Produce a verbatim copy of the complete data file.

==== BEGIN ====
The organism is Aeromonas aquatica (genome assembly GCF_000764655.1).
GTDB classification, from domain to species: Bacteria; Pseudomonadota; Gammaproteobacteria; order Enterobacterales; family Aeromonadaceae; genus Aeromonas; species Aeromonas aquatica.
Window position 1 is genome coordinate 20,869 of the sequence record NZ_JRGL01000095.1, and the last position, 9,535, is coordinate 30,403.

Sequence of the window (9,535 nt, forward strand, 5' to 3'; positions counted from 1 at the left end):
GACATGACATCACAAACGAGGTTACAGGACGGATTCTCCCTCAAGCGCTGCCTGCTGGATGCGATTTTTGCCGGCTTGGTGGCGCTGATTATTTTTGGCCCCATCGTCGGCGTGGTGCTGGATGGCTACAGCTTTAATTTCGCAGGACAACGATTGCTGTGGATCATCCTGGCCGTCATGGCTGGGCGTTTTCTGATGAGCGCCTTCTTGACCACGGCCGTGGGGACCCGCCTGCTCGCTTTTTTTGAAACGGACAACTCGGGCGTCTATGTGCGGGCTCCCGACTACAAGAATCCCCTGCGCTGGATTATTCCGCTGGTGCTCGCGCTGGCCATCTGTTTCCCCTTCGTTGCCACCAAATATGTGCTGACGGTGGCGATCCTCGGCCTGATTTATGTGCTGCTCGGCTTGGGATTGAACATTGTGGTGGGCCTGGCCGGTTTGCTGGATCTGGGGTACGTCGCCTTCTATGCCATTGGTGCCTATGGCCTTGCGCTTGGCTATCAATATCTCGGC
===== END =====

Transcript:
The organism is Aeromonas aquatica (genome assembly GCF_000764655.1).
GTDB classification, from domain to species: Bacteria; Pseudomonadota; Gammaproteobacteria; order Enterobacterales; family Aeromonadaceae; genus Aeromonas; species Aeromonas aquatica.
Window position 1 is genome coordinate 20,869 of the sequence record NZ_JRGL01000095.1, and the last position, 9,535, is coordinate 30,403.

Sequence of the window (9,535 nt, forward strand, 5' to 3'; positions counted from 1 at the left end):
GACATGACATCACAAACGAGGTTACAGGACGGATTCTCCCTCAAGCGCTGCCTGCTGGATGCGATTTTTGCCGGCTTGGTGGCGCTGATTATTTTTGGCCCCATCGTCGGCGTGGTGCTGGATGGCTACAGCTTTAATTTCGCAGGACAACGATTGCTGTGGATCATCCTGGCCGTCATGGCTGGGCGTTTTCTGATGAGCGCCTTCTTGACCACGGCCGTGGGGACCCGCCTGCTCGCTTTTTTTGAAACGGACAACTCGGGCGTCTATGTGCGGGCTCCCGACTACAAGAATCCCCTGCGCTGGATTATTCCGCTGGTGCTCGCGCTGGCCATCTGTTTCCCCTTCGTTGCCACCAAATATGTGCTGACGGTGGCGATCCTCGGCCTGATTTATGTGCTGCTCGGCTTGGGATTGAACATTGTGGTGGGCCTGGCCGGTTTGCTGGATCTGGGGTACGTCGCCTTCTATGCCATTGGTGCCTATGGCCTTGCGCTTGGCTATCAATATCTCGGC